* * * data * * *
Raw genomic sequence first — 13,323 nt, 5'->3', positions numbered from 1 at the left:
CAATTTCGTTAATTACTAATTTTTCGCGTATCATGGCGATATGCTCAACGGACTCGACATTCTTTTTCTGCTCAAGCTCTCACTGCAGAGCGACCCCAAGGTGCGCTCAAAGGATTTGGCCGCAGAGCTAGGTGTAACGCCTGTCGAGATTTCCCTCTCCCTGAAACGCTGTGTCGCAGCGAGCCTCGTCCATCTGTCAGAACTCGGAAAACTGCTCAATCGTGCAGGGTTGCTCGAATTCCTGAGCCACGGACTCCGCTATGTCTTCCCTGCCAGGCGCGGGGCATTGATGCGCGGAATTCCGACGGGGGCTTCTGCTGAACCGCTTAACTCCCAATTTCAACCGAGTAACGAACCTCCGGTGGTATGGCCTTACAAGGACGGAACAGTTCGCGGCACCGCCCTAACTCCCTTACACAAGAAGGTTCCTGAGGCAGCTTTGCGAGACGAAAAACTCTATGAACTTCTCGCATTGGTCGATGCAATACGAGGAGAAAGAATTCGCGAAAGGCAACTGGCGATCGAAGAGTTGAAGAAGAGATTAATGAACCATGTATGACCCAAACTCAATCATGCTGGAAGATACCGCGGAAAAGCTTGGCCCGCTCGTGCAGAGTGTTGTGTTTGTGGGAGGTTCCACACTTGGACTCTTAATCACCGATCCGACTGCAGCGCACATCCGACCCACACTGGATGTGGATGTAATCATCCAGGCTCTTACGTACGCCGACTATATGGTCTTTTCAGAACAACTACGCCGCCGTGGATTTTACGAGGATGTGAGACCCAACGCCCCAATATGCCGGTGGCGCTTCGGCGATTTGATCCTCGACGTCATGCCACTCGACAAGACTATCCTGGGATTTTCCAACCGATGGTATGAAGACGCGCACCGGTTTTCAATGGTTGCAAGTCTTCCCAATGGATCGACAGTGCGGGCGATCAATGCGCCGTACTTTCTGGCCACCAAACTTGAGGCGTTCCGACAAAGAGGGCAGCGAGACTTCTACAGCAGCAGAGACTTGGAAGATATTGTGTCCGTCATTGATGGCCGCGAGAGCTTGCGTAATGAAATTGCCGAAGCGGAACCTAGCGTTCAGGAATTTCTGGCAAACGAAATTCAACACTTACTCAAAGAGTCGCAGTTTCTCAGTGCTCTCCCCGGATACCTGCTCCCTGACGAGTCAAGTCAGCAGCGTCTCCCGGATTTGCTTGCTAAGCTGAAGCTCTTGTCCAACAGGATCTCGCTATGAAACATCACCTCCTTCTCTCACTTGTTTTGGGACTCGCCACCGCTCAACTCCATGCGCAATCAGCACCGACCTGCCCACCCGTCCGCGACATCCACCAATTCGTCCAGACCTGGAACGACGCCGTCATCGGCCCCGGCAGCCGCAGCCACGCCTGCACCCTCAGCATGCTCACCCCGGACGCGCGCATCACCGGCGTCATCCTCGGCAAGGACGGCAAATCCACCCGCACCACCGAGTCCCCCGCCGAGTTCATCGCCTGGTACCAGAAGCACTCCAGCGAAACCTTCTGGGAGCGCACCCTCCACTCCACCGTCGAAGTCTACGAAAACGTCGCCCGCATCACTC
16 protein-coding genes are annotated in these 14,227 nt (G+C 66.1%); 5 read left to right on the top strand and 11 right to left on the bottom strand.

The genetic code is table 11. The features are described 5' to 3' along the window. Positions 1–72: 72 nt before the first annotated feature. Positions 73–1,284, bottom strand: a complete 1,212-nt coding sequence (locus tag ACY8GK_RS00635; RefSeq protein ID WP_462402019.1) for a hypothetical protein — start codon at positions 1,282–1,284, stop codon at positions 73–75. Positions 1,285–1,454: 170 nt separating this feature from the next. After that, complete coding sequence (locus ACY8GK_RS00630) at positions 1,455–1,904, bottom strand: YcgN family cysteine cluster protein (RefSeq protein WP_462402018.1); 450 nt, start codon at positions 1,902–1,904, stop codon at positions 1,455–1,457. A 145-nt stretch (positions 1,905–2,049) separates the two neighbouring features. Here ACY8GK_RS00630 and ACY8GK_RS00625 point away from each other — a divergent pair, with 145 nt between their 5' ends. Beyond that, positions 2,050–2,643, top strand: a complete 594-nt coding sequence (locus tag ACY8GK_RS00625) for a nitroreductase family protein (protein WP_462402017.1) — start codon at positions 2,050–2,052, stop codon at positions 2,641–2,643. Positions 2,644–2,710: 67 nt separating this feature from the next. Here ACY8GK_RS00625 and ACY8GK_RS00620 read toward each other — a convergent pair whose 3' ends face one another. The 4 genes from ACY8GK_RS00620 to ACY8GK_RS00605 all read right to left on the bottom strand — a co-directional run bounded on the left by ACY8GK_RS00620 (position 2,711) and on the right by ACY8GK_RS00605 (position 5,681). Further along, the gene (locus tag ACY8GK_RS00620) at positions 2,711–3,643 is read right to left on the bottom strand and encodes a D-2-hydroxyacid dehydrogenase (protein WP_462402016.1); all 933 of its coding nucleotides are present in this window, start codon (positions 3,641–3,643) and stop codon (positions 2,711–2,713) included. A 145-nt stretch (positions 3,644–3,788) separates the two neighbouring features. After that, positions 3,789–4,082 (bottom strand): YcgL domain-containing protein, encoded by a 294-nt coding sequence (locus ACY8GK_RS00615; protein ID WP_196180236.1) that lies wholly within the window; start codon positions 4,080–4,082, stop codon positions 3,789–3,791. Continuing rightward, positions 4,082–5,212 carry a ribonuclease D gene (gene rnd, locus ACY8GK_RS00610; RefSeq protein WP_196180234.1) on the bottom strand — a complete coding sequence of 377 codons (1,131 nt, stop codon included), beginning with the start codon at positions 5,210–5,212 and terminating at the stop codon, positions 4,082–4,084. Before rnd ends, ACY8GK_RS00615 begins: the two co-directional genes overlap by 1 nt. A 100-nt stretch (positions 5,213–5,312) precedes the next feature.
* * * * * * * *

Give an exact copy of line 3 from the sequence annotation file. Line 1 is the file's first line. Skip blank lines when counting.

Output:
16 protein-coding genes are annotated in these 14,227 nt (G+C 66.1%); 5 read left to right on the top strand and 11 right to left on the bottom strand.